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World Kabaddi Championship in Lahore: As Centre orders probe, letters show Punjab body accepted Pakistan invite

According to two letters, dated November 28, 2019 signed by Amanpreet Singh Malhi, Secretary of Punjab Kabaddi Association (PKA), and December 11, 2019 signed by Maluka himself, written to Pakistan Kabaddi Federation, the PKA had promised to participate in the World Kabaddi Championship in Lahore.

Written by Kanchan Vasdev | Amritsar, Chandigarh, Delhi | Published: February 18, 2020 5:38:54 am
Pakistan kabaddi players, World Kabaddi Championship, Kiren Rijiju, Shiromani Akali Dal, Sikandar Singh Maluka, Punjab Kabaddi Association, Pakistan Kabaddi Federation, indian express news The kabaddi team enters India via Attari-Wagah route. (Express photo)

Amid mystery shrouding the visit of kabaddi players from Punjab visiting Pakistan to participate in “World Kabaddi Championship”, Sports Minister Kiren Rijiju on Monday ordered the national kabaddi federation to probe the “unauthorised” participation by the team even as it came to light that Punjab Kabaddi Association, led by Shiromani Akali Dal (SAD) leader and former minister Sikandar Singh Maluka had accepted the invite from Pakistan Kabaddi Federation. The event was declared “invalid” by the International Kabaddi Federation.

PKA letters show acceptance of Pak invite

According to two letters, dated November 28, 2019 signed by Amanpreet Singh Malhi, Secretary of Punjab Kabaddi Association (PKA), and December 11, 2019 signed by Maluka himself, written to Pakistan Kabaddi Federation, the PKA had promised to participate in the World Kabaddi Championship in Lahore.

In the first letter, it is clearly written to Muhammad Sarwar Rana, Secretary General Pakistan Kabaddi Federation that PKA had accepted the invite to participate in the championship. The letter states: “We are excited to represent India in this upcoming World Kabaddi Championship.”

The second letter signed by Maluka has a list of 22, comprising a two coaches, a team manager and 19 players.

The Kabaddi championship had taken place in Lahore from February 9 to 16. As many as 60 players with jerseys that had “India” written on them had reached Pakistan leading to a controversy. The team returned from Lahore after losing in the final on Sunday amid the furore over its participation.

‘Not right for unofficial team to play using India’s name’

Speaking on the matter, Sports Minister Rijiju said, “Our official kabaddi team didn’t go to Pakistan. We don’t know who has gone there. It is not right for any unofficial team to go anywhere and play with India’s name. We didn’t send any official team.”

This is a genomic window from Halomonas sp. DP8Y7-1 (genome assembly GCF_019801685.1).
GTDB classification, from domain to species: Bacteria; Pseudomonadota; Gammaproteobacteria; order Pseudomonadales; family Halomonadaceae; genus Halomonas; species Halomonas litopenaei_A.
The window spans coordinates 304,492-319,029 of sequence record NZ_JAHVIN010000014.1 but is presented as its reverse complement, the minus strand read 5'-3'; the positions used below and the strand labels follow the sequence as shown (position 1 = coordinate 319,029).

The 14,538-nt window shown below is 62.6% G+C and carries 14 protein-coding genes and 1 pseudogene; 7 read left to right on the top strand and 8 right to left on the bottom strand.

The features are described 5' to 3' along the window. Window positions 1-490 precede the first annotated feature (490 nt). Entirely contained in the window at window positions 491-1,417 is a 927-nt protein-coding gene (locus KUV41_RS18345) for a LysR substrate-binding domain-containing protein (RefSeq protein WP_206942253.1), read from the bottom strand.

“We will ask the kabaddi federation to conduct an inquiry and identify those people who went there and used India’s name without taking permission. To represent India in any recognised tournament, it is mandatory to take approval from the respective sport’s national federation.” The minister though added, “If somebody goes for any private tournament, then we can’t do anything.”

After Pakistan Prime Minister Imran Khan took to Twitter to congratulate his team after it beat India in the final, Rijiju said it was not wise on Khan’s part.

“It is not wise for a person of the stature of Pakistan Prime Minister to make such statements. It is a serious matter. Imran Khan himself was a sportsman, now he has become the Prime Minister but he should avoid giving such statements.”

Amateur Kabaddi Federation of India (AKFI) president Justice S P Garg (retd) has already written to Pakistan that India had nothing to do with the team representing India there. Justice Garg has clearly stated that India had not sent any team to Pakistan to play.

Punjab Congress President Sunil Kumar Jakhar has also accused Akalis to be behind the visit of Punjab Kabaddi players to Pakistan.

‘Nothing wrong in players going there’

PKA president Maluka, meanwhile, agreed that he had accepted the invite of Pakistan for the championship that was originally scheduled for January 12 to 19, 2020.

“We had accepted the invite then. I was about to take permission from the Centre for sending the players. But they rescheduled the championship in February and tweaked the rule. They allowed a country’s players to play from other countries. We decided not to participate in the event because it is illegal to call it world championship if there are mixed teams.”

He added: “The players got visas individually. There was nothing wrong in their going there. We were told the championship was in the name of Guru Nanak Dev. When we were spending so much of money here for 550th birth anniversary celebrations of the Guru, what is the issue with kabaddi players going there? Had we sent a team, we would have sent 12-14 players, with the coach and the manager of the team. I would have gone myself. But I was advised against going there by Justice Garg.”

Maluka said the issue has been blown out of proportion. “What is the harm? What will the players do by going there except playing Kabaddi and winning prizes?” he asked. He said the players were scared while in Pakistan about the controversy back home.

After returning via the Attari-Wagah land route on Monday, team promoter Davinder Singh Bajwa told reporters,”We did not need permission from any authority for participating in the tournament because we all went there in individual capacities…We have our own five different independent federations which went to Pakistan in their own capacities to take part in the competition. Therefore, there was nothing wrong in it.”

He claimed: “The team travelled to Pakistan on valid visa…It was not an official tournament that required permission from any specific department.”

(With PTI inputs)

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